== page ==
Second, she's just wrong. In Wadhwa's retort, he specifically mentions that when he's speaking to journalists who plan to quote him, he encourages them to cite women on the subject matter instead, or at least in addition. But he's an expert source, and just because he's male doesn't make him any less so.

Women in technology need allies right now. We need all the voices and backing by researchers, scholars, pundits, activists, and so forth, that we can get. I'm really sad that Wadhwa was attacked so viciously that he's now announced bowing out of the debate about women in technology. While I don't know if he means he'll no longer conduct research or write books on the topic, either way, it seems like self-defeating outcome for women in technology.

U.S. Foreign Service Life: First Steps

Flag of Washington, D.C.
I'm getting ready to go live anywhere in the world. 

My partner recently was accepted into the U.S. Foreign Service. It's a job with the State Department. He's in the political "cone" or track. A lot of people have been asking me questions about it, so I'm going to give an overview here.

Note: While I will blog about life abroad, I will not use this site to write in detail about life in the Foreign Service or the very lengthy process of getting into the Foreign Service. There are many great blogs already covering that topic, and it's not something I wish to repeat. For friends and family and curious onlookers who want to know more about our Foreign Service lives, such as our next steps and key dates, sign up for my TinyLetter newsletter. You'll receive an email every so often with more detail that you ever wanted.

The gist of it is that he's going to be a diplomat, although "foreign service officer" seems to be the preferred term. First, we'll move to Washington D.C. for his initial training, which lasts about six weeks. During that time, we'll live in temporary (furnished, sponsored) housing. But the overall lifestyle is that we will be posted to a different country every two years where we'll live and work. I'll continue to write while he works in one of the embassies.

Early in his training, we'll find out where in the world there are open positions that are appropriate for his entry-level status. We can review those possibilities and even rank them to a degree according to our preferences for region, language, and other factors, but the assignment doesn't necessary take our preferences into consideration. If it does, we'll count ourselves very lucky.

Toward the end of those six weeks, we'll find out his assignment during a ceremony called Flag Day.

It's unlikely we would move to that first post right away. Likely, we'll be in Washington, D.C. for a few more weeks at least, and possibly a whole year, so he can receive additional training specific to his post as well as language training. Bonus for me: I'm eligible to go to the language classes, too.

From time to time, we will return to New York and California to visit friends and family, and we will have occasional posts that are in the U.S., likely in D.C.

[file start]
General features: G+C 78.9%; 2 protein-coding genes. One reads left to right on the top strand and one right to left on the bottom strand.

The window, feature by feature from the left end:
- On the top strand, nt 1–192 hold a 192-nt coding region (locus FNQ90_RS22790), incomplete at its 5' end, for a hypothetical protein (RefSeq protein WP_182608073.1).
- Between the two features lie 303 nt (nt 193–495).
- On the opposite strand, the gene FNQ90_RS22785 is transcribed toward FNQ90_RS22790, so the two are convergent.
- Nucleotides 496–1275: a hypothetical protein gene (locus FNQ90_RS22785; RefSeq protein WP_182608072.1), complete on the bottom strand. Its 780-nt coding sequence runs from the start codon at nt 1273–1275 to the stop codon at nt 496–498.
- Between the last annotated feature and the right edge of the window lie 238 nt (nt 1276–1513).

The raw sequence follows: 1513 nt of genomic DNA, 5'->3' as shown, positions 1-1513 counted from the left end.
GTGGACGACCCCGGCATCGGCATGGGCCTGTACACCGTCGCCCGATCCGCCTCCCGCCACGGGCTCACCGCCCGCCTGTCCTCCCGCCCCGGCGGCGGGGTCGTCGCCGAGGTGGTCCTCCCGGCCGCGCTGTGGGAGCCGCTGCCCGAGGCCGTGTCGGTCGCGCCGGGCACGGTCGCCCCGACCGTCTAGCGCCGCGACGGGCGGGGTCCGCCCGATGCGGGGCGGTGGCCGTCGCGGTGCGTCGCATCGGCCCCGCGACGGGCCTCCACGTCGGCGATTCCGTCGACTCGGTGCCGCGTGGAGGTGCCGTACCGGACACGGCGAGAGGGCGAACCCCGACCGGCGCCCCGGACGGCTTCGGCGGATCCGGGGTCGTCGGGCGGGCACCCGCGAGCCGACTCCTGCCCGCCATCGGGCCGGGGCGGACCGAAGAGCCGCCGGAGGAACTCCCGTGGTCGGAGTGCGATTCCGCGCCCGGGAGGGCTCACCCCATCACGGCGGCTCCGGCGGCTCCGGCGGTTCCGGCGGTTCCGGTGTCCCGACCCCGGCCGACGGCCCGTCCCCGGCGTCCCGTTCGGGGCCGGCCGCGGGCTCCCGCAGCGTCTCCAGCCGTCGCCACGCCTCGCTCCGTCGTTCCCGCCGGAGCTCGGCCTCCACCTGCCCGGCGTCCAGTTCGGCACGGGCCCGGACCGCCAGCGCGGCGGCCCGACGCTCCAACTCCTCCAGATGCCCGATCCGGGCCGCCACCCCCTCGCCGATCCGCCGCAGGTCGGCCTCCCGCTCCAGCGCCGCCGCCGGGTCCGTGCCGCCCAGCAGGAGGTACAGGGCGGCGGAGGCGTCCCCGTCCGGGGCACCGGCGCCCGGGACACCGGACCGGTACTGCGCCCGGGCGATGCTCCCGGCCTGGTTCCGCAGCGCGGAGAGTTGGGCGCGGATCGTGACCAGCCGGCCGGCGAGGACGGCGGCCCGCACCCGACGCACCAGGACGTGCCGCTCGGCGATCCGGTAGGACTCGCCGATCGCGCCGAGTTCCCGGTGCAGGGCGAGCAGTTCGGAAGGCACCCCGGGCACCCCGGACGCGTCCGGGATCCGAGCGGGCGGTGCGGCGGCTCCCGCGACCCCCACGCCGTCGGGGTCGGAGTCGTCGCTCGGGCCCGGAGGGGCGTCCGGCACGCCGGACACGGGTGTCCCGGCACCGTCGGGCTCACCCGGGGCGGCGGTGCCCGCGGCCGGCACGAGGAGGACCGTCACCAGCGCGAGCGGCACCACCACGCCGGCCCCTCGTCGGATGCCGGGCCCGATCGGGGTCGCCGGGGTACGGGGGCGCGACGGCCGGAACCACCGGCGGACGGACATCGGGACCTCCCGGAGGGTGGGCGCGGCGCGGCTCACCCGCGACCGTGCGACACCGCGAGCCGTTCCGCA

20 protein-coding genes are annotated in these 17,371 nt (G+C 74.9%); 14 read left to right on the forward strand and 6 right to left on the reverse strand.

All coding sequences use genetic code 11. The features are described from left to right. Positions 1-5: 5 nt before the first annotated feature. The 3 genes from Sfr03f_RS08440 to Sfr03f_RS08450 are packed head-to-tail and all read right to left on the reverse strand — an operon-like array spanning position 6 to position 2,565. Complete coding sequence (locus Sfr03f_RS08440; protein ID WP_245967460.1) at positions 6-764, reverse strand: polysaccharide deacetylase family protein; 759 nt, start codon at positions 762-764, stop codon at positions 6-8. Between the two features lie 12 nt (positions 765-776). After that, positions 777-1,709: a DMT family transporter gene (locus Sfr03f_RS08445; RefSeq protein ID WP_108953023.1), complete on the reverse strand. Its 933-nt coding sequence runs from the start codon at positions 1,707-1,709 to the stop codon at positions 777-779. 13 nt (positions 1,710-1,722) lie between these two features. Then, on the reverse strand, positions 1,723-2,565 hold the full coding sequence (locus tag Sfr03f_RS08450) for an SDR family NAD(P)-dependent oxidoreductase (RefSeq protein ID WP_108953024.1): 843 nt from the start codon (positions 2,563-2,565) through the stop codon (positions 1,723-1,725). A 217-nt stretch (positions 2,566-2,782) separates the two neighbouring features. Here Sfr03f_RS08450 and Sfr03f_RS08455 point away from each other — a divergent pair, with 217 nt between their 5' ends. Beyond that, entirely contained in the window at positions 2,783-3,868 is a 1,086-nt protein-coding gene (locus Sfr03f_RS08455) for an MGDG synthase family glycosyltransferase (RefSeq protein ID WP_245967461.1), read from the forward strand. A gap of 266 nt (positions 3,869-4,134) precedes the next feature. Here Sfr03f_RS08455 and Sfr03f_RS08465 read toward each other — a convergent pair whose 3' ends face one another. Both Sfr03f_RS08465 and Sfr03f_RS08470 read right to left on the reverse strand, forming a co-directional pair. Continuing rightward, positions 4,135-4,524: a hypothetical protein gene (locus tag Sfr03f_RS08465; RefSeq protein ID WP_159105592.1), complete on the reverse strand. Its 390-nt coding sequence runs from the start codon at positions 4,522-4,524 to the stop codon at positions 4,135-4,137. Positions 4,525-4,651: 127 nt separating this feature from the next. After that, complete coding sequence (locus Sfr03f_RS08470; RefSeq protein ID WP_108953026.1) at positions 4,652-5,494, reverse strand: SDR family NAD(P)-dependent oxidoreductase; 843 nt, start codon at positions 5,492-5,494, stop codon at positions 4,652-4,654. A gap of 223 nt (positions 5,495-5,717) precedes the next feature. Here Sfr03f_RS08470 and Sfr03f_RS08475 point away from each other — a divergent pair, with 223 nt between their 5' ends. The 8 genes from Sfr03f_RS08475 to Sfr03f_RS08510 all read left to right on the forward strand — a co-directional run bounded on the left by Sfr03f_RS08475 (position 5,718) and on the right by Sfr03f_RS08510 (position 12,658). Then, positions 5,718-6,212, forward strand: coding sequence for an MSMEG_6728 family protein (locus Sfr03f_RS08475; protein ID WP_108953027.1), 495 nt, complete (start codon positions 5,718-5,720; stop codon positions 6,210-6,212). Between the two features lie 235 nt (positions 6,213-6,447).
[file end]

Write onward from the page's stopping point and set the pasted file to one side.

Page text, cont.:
Right now, that's about all we know. It's exciting and terrifying, but we're well equipped for the challenge. The hard things in life are usually the ones worth doing, right?

How Walking Promotes Clarity and Creativity

Image by Jenn Vargas, CC.
Any time I am stuck, mentally, I walk.

I walk every day. On days when the weather makes it impossible to walk, I still get outside and walk even a little bit, just a few blocks and back in the rain or the freezing cold. Walking is a necessity.

The New Yorker published an article in September 2014 called Why Walking Helps Us Think, by Ferris Jabr. It explores how walking actually affects our physical and mental being. Jabr wrote:
"When we stroll, the pace of our feet naturally vacillates with our moods and the cadence of our inner speech; at the same time, we can actively change the pace of our thoughts by deliberately walking more briskly or by slowing down. 
"Because we don’t have to devote much conscious effort to the act of walking, our attention is free to wander—to overlay the world before us with a parade of images from the mind’s theatre. This is precisely the kind of mental state that studies have linked to innovative ideas and strokes of insight."
Walking can help us make sense of the world and process information, too. It happened this week to me. I started when I felt overwhelmed because I had just learned that my life and work were about to take a few turns that seemed very much out of my control. The need to walk was unstoppable.

What happened is my partner and I learned recently that we'll be moving to Washington D.C. very soon, and after that, we will move somewhere else in the world, though we don't know where yet. At first, I had hoped to keep my writing job full-time from Washington, but the management team didn't quite agree that an arrangement of that sort would work. The organization needs someone in-house to replace me for the on-camera work I do. Plus, the lifestyle I'm about to lead isn't reliable enough to promise 40-hours a week of work during New York business hours. The result is that I'll still be writing for the same publication as a contributing editor, but in a freelance or contract position

Having someone else make this decision and tell me it is what is happening felt like a ton of bricks hitting me face-on. Face-to-face, I am very well composed, and I know none of that emotion showed. But inside, my stomach sank, and I felt a sense of rejection, like I was being pushed underwater.